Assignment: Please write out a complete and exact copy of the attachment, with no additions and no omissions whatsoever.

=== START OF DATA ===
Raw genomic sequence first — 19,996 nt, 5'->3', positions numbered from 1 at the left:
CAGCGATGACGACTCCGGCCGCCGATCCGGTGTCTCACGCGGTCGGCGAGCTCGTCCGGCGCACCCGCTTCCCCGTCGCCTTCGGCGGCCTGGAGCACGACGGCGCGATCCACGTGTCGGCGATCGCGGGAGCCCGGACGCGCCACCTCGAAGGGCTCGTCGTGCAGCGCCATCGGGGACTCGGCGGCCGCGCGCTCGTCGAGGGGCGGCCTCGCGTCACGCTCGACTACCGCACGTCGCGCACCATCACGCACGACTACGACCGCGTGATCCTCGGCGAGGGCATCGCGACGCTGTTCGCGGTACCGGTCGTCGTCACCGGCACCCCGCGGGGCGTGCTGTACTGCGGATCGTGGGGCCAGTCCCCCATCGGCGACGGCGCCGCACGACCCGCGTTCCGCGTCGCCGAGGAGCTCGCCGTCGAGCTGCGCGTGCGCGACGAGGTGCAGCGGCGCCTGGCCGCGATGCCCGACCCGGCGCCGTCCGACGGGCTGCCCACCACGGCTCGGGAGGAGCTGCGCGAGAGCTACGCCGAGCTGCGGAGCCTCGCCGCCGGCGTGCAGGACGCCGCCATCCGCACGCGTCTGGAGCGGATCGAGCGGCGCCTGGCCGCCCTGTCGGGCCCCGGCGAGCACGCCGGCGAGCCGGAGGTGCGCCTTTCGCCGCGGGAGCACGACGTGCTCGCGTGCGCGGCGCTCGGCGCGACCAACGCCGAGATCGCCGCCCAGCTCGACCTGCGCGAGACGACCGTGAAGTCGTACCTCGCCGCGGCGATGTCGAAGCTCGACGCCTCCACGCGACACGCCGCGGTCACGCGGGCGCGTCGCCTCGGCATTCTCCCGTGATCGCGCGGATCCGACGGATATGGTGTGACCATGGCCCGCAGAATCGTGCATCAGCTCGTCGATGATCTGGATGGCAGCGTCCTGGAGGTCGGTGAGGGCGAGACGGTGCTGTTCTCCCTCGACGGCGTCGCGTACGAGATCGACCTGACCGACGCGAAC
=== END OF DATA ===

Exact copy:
Raw genomic sequence first — 19,996 nt, 5'->3', positions numbered from 1 at the left:
CAGCGATGACGACTCCGGCCGCCGATCCGGTGTCTCACGCGGTCGGCGAGCTCGTCCGGCGCACCCGCTTCCCCGTCGCCTTCGGCGGCCTGGAGCACGACGGCGCGATCCACGTGTCGGCGATCGCGGGAGCCCGGACGCGCCACCTCGAAGGGCTCGTCGTGCAGCGCCATCGGGGACTCGGCGGCCGCGCGCTCGTCGAGGGGCGGCCTCGCGTCACGCTCGACTACCGCACGTCGCGCACCATCACGCACGACTACGACCGCGTGATCCTCGGCGAGGGCATCGCGACGCTGTTCGCGGTACCGGTCGTCGTCACCGGCACCCCGCGGGGCGTGCTGTACTGCGGATCGTGGGGCCAGTCCCCCATCGGCGACGGCGCCGCACGACCCGCGTTCCGCGTCGCCGAGGAGCTCGCCGTCGAGCTGCGCGTGCGCGACGAGGTGCAGCGGCGCCTGGCCGCGATGCCCGACCCGGCGCCGTCCGACGGGCTGCCCACCACGGCTCGGGAGGAGCTGCGCGAGAGCTACGCCGAGCTGCGGAGCCTCGCCGCCGGCGTGCAGGACGCCGCCATCCGCACGCGTCTGGAGCGGATCGAGCGGCGCCTGGCCGCCCTGTCGGGCCCCGGCGAGCACGCCGGCGAGCCGGAGGTGCGCCTTTCGCCGCGGGAGCACGACGTGCTCGCGTGCGCGGCGCTCGGCGCGACCAACGCCGAGATCGCCGCCCAGCTCGACCTGCGCGAGACGACCGTGAAGTCGTACCTCGCCGCGGCGATGTCGAAGCTCGACGCCTCCACGCGACACGCCGCGGTCACGCGGGCGCGTCGCCTCGGCATTCTCCCGTGATCGCGCGGATCCGACGGATATGGTGTGACCATGGCCCGCAGAATCGTGCATCAGCTCGTCGATGATCTGGATGGCAGCGTCCTGGAGGTCGGTGAGGGCGAGACGGTGCTGTTCTCCCTCGACGGCGTCGCGTACGAGATCGACCTGACCGACGCGAAC